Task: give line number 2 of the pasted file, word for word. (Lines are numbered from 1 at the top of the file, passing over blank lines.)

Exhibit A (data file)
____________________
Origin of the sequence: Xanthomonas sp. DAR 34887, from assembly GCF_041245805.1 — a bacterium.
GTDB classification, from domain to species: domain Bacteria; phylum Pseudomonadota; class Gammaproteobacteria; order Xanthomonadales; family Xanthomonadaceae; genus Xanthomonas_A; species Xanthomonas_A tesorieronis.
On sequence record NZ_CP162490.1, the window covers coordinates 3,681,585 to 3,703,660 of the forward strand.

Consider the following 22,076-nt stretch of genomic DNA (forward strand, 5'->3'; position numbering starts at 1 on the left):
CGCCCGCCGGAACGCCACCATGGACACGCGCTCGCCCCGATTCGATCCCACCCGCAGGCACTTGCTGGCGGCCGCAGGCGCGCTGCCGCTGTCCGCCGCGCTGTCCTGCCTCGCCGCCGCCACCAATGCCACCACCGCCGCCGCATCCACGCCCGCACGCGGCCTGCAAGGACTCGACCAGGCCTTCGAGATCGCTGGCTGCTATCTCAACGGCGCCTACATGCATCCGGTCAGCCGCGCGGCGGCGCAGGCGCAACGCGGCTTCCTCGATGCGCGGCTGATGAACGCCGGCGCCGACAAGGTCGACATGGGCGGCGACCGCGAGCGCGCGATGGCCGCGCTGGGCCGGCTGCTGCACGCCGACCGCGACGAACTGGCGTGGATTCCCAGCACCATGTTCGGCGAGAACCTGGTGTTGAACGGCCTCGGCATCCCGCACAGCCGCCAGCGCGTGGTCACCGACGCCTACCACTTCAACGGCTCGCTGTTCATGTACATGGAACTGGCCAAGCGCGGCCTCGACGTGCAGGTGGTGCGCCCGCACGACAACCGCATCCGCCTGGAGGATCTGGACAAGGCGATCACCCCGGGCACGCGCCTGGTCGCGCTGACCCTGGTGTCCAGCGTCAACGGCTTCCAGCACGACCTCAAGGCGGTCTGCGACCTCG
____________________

GTDB classification, from domain to species: domain Bacteria; phylum Pseudomonadota; class Gammaproteobacteria; order Xanthomonadales; family Xanthomonadaceae; genus Xanthomonas_A; species Xanthomonas_A tesorieronis.